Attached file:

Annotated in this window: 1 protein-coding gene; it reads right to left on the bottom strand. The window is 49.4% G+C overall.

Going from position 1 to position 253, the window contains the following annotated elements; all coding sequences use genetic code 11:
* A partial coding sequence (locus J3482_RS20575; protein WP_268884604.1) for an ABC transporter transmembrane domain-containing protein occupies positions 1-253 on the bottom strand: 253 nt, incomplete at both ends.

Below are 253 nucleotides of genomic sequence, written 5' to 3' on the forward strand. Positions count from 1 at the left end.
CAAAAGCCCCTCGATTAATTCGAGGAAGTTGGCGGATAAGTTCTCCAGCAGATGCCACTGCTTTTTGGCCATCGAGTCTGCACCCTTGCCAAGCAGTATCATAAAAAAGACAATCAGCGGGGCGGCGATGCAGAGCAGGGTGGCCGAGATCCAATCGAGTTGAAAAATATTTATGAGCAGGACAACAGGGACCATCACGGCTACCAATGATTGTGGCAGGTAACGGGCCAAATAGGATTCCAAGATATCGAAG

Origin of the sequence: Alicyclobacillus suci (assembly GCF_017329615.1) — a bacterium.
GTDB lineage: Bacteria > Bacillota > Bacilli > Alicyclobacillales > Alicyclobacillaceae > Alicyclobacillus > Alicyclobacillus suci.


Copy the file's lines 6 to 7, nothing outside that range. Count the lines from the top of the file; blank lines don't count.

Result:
Origin of the sequence: Alicyclobacillus suci (assembly GCF_017329615.1) — a bacterium.
GTDB lineage: Bacteria > Bacillota > Bacilli > Alicyclobacillales > Alicyclobacillaceae > Alicyclobacillus > Alicyclobacillus suci.